Bringing the Spirit of Aloha to a Folly Beach Restaurant: The History of the Luau

When we opened the Wiki Wiki Sandbar at Folly Beach we aimed to bring the spirit of aloha to Charleston’s most eccentric beach neighborhood, but that meant doing our research to honor the culture properly. Today we want to share a bit of that culture with you, by discussing the rich history of the Hawaiian Luau celebration that we know and love today. There’s more to it than pig-roasting and hula dancing—so grab a drink and read about one of our favorite pieces of Hawaiian culture below!

What Is A Luau?

A luau is essentially a celebration in Polynesian and Hawaiian culture. A party, at its heart, the Luau tradition is meant to signify a coming of age, life event, or fantastic achievement that should be celebrated among an entire community. At its core, the event is a feast accompanied by some type of entertainment. While we may not host official, traditional Luau events at the Wiki Wiki Sandbar, we consider any celebration hosted at our venue a sort of Luau on its own.

History of the Luau:

While the luau is an ancient tradition rooted heavily in Polynesian and Hawaiian religious and social culture, it’s values have changed over the years to accommodate social changes and allow for more inclusion of all sorts of people. Before it was called the Luau, it was called the ‘aha‘aina and referred specifically to religious ceremonies and feasts that put restrictions on who could eat what and when.

Foods like reef fish, bananas, and pork were served to the chiefs (called the Alii) and kings of the island tribes, while other dishes were reserved for women and common folk. The different foods were created to signify different things and represented goals that someone would want to achieve. These goals can be anything from strength, to specific virtues and traits.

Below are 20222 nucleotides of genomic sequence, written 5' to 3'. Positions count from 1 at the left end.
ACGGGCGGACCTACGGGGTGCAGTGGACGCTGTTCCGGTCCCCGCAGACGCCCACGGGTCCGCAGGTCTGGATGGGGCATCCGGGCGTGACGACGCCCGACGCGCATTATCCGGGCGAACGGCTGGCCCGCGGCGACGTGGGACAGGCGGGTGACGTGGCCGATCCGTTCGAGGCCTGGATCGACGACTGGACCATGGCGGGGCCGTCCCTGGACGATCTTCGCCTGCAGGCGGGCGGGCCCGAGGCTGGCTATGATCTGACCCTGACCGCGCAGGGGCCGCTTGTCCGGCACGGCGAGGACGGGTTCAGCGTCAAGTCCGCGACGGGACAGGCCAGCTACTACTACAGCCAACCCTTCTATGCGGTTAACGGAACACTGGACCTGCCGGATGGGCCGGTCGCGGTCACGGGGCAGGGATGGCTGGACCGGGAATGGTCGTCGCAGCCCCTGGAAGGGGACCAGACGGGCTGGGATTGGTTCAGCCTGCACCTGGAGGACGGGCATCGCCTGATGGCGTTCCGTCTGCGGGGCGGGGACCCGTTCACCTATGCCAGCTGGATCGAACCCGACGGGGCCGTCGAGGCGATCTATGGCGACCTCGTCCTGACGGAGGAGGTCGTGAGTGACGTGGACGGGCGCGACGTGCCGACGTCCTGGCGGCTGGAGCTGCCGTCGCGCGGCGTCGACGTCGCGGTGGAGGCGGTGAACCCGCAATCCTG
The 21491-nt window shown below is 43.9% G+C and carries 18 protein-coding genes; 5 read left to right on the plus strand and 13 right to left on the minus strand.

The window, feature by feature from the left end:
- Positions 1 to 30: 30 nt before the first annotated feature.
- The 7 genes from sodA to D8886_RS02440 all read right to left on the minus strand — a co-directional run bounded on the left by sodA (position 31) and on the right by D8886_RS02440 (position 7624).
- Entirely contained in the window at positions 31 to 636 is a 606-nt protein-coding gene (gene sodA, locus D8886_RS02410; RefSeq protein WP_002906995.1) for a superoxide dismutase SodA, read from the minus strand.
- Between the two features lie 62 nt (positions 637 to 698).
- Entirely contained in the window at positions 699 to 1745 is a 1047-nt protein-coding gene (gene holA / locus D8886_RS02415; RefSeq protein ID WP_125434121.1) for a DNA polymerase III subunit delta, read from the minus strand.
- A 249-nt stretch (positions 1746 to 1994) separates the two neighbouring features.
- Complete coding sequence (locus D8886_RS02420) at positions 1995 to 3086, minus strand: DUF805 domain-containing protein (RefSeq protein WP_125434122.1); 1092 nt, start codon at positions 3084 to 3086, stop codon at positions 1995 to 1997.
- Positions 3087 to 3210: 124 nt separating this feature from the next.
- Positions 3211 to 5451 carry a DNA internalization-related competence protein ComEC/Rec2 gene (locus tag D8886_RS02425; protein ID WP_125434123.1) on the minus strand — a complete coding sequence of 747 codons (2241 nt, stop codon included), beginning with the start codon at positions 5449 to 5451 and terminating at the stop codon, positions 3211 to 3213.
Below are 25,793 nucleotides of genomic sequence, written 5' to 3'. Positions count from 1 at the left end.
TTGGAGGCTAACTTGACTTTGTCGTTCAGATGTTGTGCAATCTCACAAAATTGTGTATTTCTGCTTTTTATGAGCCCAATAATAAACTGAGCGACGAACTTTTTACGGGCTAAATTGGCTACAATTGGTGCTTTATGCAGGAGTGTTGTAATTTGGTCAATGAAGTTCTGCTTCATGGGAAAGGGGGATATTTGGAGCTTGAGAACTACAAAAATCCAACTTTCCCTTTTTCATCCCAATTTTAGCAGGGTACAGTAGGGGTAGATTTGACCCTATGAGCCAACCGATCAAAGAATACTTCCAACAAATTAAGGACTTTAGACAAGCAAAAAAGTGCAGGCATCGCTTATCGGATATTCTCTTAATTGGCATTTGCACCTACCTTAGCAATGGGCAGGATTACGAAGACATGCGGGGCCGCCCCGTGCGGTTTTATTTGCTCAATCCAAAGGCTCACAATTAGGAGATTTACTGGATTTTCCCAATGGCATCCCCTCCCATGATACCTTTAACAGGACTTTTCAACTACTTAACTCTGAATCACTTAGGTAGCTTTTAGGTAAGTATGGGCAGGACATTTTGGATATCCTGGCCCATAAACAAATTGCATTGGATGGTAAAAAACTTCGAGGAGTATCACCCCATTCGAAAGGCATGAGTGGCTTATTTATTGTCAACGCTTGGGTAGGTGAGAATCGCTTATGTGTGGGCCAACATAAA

Throughout the years, these traditions changed, particularly during the time of King Kamehameha II around 1819 when a new era of ‘aha’aina’ was born. The king hoped to make changes that represented social change within Hawaiian culture, and started the tradition of a celebratory feast that was inclusive of women. The new tradition allowed women to eat alongside the king, and was named after a popular dish that was served at the event: Luau, made of chicken and leaves from taro plants, baked in coconut milk.

These feasts were traditionally eaten on the floor, and were eaten with only the hands while a vast array of plant life decorated the event. Foods at these events ranged from pork dishes like kalua pig, poi, dried fish, bananas, and sweet potatoes. A royal luau at that time could accompany hundreds of guests, with the largest luau taking place in 1847 to celebrate King Kamehameha III turned 50. There were 1,500 guests that required 271 pigs.

The Luau Today

Today, those traditions are still alive and well in the modern Luau. Things like kalua pig and poi are very much still part of the luau culture, and the events are used to commemorate life events and celebrations such as birthdays, coming of age ceremonies, or big achievements. While tourism culture very much thrives off of things like the luau in Hawaii, it’s traditions still run deep among the local Hawaiian and Polynesian people. Entertainment such as hula dancing and other traditional Hawaiian music still accompany the celebrations that take place today.